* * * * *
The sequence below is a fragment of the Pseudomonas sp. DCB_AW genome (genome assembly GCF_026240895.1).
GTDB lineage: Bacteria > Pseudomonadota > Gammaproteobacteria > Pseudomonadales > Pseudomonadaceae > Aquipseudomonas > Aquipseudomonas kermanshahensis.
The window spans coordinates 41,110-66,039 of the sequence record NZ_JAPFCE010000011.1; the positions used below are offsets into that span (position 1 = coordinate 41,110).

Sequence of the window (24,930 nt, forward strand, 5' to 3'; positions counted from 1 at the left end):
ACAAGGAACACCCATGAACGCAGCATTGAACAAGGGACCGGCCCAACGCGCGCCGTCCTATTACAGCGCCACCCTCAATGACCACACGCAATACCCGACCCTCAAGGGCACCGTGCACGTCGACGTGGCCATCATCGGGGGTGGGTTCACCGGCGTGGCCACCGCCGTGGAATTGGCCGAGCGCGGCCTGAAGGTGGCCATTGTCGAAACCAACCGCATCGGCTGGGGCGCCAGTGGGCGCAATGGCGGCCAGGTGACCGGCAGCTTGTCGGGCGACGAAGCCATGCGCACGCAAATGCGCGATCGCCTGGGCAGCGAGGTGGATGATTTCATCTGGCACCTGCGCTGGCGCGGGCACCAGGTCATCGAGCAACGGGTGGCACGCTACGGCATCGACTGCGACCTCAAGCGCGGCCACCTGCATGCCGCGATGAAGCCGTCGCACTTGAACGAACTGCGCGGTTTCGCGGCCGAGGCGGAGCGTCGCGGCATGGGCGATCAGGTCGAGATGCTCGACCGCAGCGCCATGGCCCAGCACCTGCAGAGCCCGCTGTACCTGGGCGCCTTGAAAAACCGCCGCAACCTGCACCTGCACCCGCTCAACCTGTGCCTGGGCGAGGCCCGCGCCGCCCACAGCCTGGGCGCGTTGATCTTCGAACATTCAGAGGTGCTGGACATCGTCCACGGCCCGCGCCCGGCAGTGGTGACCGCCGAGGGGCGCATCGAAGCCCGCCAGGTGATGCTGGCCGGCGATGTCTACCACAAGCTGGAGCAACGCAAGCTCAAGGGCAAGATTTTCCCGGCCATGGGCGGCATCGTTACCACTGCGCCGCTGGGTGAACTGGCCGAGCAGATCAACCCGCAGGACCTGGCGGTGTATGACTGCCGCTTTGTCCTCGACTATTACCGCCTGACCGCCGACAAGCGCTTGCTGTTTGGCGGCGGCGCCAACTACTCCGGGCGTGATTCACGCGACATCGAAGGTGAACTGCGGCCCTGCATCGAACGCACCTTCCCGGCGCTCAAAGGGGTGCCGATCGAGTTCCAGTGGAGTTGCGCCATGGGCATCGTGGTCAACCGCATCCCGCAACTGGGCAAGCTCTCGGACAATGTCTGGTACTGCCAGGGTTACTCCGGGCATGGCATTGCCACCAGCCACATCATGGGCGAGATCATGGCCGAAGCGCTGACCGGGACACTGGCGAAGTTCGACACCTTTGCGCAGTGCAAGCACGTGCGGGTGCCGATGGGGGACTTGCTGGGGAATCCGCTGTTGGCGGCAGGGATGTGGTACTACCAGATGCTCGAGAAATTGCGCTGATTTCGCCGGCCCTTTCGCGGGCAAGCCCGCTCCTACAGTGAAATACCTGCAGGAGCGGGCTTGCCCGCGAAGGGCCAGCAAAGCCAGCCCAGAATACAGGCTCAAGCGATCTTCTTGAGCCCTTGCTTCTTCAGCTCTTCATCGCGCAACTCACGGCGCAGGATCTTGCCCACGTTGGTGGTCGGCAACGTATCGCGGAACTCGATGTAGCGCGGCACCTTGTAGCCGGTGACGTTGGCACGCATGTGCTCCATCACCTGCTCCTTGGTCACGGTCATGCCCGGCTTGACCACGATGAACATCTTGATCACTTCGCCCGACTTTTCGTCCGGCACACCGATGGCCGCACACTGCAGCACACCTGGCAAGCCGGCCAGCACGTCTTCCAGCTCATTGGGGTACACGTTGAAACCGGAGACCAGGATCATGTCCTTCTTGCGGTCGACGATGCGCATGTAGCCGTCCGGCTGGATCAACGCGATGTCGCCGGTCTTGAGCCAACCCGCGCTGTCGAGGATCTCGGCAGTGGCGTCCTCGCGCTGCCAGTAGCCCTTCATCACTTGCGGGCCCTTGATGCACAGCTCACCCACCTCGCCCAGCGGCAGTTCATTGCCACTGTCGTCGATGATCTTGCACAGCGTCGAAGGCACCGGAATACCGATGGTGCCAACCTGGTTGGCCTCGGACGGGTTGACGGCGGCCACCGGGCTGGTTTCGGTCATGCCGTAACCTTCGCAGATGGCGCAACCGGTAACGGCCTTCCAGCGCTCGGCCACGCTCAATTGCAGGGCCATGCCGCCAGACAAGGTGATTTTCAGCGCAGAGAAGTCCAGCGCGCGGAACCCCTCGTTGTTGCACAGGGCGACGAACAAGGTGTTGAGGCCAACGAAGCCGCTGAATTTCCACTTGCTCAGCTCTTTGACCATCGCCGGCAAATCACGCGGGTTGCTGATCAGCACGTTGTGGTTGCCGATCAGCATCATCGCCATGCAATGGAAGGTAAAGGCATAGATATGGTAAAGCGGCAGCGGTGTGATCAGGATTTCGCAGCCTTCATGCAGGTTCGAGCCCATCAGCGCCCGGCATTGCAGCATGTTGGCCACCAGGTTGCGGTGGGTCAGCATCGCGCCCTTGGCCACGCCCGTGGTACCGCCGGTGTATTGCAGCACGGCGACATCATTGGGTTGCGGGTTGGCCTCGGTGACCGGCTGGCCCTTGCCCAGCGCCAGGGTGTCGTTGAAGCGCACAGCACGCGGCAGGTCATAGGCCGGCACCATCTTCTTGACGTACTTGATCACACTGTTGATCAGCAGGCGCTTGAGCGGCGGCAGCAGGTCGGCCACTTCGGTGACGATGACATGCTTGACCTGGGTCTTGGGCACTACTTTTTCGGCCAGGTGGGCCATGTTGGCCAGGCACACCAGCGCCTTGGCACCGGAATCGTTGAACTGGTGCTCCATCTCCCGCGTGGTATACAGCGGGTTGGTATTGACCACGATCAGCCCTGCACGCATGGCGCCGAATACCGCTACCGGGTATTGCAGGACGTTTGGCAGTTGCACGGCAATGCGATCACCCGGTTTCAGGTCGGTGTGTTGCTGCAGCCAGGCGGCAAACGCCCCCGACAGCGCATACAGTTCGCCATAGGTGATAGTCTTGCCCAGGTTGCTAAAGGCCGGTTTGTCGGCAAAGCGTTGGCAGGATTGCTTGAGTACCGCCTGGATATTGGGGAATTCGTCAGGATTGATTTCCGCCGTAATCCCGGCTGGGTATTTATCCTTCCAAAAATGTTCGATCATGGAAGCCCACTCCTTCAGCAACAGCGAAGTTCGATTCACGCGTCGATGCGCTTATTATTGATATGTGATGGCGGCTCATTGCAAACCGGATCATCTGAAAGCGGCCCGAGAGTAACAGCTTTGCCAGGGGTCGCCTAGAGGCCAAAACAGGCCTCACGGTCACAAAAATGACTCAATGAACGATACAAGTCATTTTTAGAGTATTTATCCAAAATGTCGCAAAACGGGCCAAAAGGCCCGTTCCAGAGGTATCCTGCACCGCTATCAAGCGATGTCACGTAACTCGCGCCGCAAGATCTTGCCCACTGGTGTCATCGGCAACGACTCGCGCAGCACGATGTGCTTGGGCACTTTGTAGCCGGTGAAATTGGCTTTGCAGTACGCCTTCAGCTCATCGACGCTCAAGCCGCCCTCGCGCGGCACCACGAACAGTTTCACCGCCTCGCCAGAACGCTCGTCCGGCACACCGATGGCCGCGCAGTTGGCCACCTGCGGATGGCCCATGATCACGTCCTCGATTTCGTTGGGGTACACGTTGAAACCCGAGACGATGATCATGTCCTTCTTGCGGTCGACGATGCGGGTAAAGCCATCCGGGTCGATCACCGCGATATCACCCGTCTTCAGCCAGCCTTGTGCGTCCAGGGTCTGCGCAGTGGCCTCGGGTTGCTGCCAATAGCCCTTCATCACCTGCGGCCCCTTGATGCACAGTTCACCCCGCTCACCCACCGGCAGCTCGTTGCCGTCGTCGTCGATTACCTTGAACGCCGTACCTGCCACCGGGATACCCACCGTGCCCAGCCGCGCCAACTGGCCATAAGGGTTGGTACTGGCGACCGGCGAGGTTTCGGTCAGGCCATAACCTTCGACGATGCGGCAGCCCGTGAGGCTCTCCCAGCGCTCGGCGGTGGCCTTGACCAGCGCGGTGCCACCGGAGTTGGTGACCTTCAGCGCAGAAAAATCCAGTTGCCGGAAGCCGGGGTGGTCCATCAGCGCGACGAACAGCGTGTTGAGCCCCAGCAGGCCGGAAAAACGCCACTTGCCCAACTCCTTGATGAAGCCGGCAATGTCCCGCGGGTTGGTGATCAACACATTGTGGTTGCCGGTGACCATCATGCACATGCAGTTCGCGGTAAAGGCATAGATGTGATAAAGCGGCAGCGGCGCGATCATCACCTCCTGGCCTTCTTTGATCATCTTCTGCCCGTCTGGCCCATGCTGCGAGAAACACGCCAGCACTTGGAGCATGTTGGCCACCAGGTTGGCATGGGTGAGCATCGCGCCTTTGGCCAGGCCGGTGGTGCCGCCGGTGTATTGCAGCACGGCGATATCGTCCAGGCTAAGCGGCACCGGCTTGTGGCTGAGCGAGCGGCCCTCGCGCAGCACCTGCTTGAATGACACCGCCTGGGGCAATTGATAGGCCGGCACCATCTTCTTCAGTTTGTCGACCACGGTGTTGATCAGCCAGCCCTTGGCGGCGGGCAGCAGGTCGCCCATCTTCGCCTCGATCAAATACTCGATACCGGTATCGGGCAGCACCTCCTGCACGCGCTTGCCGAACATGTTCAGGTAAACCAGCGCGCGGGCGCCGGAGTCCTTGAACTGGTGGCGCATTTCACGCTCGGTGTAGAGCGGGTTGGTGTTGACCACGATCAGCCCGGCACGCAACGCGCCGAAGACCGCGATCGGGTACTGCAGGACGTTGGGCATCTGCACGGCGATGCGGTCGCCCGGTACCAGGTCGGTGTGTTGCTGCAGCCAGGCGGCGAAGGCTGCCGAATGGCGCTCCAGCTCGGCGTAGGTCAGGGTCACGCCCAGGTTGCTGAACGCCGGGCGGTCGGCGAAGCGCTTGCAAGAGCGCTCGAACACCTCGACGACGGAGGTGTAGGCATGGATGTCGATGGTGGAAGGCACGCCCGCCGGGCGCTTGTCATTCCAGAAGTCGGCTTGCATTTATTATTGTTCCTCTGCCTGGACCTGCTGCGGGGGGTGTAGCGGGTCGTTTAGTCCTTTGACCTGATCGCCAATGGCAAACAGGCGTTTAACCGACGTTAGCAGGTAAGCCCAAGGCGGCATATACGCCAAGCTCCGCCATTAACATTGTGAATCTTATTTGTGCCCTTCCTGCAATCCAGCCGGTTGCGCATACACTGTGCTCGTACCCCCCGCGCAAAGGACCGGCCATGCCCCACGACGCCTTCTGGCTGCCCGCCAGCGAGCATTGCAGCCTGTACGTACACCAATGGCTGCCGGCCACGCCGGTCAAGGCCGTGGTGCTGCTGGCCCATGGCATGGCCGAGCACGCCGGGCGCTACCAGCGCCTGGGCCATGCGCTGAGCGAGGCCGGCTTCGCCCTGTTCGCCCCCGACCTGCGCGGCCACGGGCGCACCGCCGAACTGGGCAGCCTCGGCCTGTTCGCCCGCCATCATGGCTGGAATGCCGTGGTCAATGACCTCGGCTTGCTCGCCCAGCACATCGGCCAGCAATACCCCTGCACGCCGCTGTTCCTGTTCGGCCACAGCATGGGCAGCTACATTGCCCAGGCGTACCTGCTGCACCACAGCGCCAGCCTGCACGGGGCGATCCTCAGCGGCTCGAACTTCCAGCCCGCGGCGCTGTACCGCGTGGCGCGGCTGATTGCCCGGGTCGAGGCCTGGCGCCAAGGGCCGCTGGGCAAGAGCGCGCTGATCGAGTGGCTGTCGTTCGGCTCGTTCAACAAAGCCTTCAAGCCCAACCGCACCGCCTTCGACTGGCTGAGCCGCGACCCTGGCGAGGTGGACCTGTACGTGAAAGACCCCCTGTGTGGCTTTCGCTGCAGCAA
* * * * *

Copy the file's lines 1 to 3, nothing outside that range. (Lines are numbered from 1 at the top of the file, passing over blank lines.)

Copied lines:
The sequence below is a fragment of the Pseudomonas sp. DCB_AW genome (genome assembly GCF_026240895.1).
GTDB lineage: Bacteria > Pseudomonadota > Gammaproteobacteria > Pseudomonadales > Pseudomonadaceae > Aquipseudomonas > Aquipseudomonas kermanshahensis.
The window spans coordinates 41,110-66,039 of the sequence record NZ_JAPFCE010000011.1; the positions used below are offsets into that span (position 1 = coordinate 41,110).